A Step in the Write Direction
June 29, 2015
Update: Things you miss when a spouse is gone: Not only things they did (dishes, laundry, cooking sometimes, running errands) but sharing things you read in the paper, see on the Internet, watching TV shows together—like the Gaither Homecoming special. Hearing a favorite song and turning to him in his recliner to see if he is enjoying it, then realizing that, of course, he’s not there. Hearing Howard Goodman give a reading that your husband painstakingly copied word for word and then read it at your 50th wedding anniversary. People say it gets easier with time, but I’m not so sure!...Having physical therapy 3 times a week for 3-4 months; hoping to avoid surgery. The words of the song below came to me the other morning when I awoke, and it’s so true: “He gives me strength far more than my share”!
Thought for the Day: “If I expect specific responses from others that I don’t get, I become angry. Or I can change my expectations” (Cecil Murphey, used by permission).
Song for the Day:
In this world of fear and doubt—On my knees I ask the question
Why a lonely heavy cross I must bear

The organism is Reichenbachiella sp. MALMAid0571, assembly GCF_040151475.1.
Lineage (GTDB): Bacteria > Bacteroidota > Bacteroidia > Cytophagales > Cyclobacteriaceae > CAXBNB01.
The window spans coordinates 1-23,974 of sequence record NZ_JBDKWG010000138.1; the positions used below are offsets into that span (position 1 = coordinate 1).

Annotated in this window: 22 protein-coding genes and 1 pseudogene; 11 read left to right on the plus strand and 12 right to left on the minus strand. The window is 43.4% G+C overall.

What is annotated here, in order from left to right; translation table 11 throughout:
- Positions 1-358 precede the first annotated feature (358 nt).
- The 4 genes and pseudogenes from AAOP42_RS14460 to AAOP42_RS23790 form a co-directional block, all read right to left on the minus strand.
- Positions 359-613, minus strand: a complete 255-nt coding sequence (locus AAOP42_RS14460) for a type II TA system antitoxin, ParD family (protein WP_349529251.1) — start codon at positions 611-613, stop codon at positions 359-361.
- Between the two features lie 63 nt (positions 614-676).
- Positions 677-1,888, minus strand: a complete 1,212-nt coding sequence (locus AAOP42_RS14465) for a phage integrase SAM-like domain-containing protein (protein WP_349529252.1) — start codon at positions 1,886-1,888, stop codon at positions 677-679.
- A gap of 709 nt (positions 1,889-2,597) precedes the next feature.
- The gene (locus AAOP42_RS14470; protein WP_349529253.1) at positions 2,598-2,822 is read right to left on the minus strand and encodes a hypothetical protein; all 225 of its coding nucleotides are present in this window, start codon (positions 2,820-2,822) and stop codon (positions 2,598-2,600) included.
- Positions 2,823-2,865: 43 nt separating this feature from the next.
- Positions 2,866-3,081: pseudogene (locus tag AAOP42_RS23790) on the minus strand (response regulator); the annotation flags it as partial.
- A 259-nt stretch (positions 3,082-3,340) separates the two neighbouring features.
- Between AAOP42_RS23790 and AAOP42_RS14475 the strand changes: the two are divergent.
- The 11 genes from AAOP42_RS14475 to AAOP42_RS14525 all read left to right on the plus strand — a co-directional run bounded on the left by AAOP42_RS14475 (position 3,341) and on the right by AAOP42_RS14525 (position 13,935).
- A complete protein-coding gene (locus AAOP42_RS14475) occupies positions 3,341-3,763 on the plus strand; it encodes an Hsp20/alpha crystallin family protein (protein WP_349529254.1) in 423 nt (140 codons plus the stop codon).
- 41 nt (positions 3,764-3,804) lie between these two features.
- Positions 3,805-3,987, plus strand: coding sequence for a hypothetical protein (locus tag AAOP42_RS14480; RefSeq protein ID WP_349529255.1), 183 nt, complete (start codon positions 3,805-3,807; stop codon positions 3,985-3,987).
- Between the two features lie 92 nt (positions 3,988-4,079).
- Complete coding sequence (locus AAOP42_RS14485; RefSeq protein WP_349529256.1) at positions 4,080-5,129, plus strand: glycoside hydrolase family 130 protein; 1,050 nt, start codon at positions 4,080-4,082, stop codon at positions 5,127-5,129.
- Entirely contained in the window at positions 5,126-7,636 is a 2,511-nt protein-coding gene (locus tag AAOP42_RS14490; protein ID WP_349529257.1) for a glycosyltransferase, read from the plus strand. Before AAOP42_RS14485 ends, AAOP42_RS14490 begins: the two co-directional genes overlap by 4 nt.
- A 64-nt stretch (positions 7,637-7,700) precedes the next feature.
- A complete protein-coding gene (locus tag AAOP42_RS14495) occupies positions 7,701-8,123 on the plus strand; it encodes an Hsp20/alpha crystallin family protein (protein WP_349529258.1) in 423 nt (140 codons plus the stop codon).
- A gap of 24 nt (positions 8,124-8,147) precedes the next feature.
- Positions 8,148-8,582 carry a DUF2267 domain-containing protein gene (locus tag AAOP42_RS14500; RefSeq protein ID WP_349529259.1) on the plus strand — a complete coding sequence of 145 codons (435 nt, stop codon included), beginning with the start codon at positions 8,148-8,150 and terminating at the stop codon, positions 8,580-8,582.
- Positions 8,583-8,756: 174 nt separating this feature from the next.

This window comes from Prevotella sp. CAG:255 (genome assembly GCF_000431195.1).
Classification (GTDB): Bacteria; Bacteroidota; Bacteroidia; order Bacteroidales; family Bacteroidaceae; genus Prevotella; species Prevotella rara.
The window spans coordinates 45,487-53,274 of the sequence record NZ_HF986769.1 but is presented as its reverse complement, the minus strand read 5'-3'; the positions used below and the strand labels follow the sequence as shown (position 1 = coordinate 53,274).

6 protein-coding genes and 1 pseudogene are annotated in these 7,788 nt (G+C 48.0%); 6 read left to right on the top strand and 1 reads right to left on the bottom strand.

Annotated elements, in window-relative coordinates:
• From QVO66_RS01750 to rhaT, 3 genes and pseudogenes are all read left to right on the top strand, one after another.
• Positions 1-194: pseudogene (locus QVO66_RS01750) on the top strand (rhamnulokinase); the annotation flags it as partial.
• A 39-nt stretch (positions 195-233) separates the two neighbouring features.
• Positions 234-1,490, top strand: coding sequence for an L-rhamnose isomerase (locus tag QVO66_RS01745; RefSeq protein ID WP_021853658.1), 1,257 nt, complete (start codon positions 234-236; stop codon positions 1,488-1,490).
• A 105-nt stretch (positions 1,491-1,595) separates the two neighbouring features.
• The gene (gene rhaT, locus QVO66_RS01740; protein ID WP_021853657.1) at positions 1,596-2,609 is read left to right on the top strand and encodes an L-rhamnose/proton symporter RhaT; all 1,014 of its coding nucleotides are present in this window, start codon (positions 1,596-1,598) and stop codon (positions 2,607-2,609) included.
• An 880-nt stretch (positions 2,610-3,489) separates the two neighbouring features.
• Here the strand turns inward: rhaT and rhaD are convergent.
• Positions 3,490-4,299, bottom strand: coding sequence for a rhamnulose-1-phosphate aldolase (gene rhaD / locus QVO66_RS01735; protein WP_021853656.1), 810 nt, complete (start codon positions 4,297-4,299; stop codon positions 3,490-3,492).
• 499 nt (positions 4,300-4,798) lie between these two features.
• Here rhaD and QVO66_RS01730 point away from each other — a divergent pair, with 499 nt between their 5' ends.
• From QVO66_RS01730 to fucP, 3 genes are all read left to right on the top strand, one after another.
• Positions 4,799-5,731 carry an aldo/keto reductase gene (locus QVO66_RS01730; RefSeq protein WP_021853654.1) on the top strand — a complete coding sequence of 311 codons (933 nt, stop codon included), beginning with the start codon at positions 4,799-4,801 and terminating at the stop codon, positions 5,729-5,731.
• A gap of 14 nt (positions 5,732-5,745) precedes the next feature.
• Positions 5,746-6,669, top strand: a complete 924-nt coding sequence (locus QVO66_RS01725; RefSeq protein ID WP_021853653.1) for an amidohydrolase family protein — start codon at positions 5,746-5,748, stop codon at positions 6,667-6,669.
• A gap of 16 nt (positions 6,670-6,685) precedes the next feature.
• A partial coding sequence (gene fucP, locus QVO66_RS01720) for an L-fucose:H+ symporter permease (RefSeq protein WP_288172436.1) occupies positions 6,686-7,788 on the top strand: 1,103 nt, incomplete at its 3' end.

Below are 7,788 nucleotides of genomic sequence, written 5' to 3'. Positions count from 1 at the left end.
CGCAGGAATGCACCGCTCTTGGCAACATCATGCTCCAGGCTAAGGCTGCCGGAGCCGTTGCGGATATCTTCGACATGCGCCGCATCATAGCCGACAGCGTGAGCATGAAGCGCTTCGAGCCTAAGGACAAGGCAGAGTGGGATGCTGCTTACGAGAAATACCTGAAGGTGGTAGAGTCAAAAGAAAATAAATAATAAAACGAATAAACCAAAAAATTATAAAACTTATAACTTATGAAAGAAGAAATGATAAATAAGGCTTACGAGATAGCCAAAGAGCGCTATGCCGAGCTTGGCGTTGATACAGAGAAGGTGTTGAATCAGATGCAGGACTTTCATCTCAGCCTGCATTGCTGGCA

Then He tells me in my prayer It’s because I am trustworthy
He gives me strength far more than my share.
Known only to Him are the great hidden secrets
I’ll fear not the darkness when my flame shall dim
I know not what the future holds, But I know Who holds the future
It’s a secret known only to Him.
“Known Only to Him,” Stuart Hamblen, 1952
Laugh for the Day:
"You want to marry me?" the girl asked in surprise. "You've only known me three months."
"Oh, I've known you longer than that," the young man replied. "I've worked two years in the bank where your father has his account."
Writer’s Tips: Writing for Newspapers
Letters to the Editor
How often does conversation among family members and friends turn to current events? You complain about what is happening in the world, each of you offering your opinion of what should be done, or you praise someone in the community or in politics for doing a positive deed. Then you go home, and what happens? Probably nothing.
Organize your thoughts in a Letter to the Editor. State how you feel about an elected official, a law that’s been passed, or a school event you attended. The tone can be laudatory or critical, but the letters usually have to be within a certain length. It’s important that you stay within this length! If you send it in longer than acceptable, the editor may delete a paragraph that contains the crux of your letter. By following the rules, you maintain control.
These letters are a great way not only to share your faith, but to get your name in front of readers and also the editor. After a few well-written missives, he may call you with assignments.
Have a good week spreading the
gospel through the printed page.
Donna Clark Goodrich
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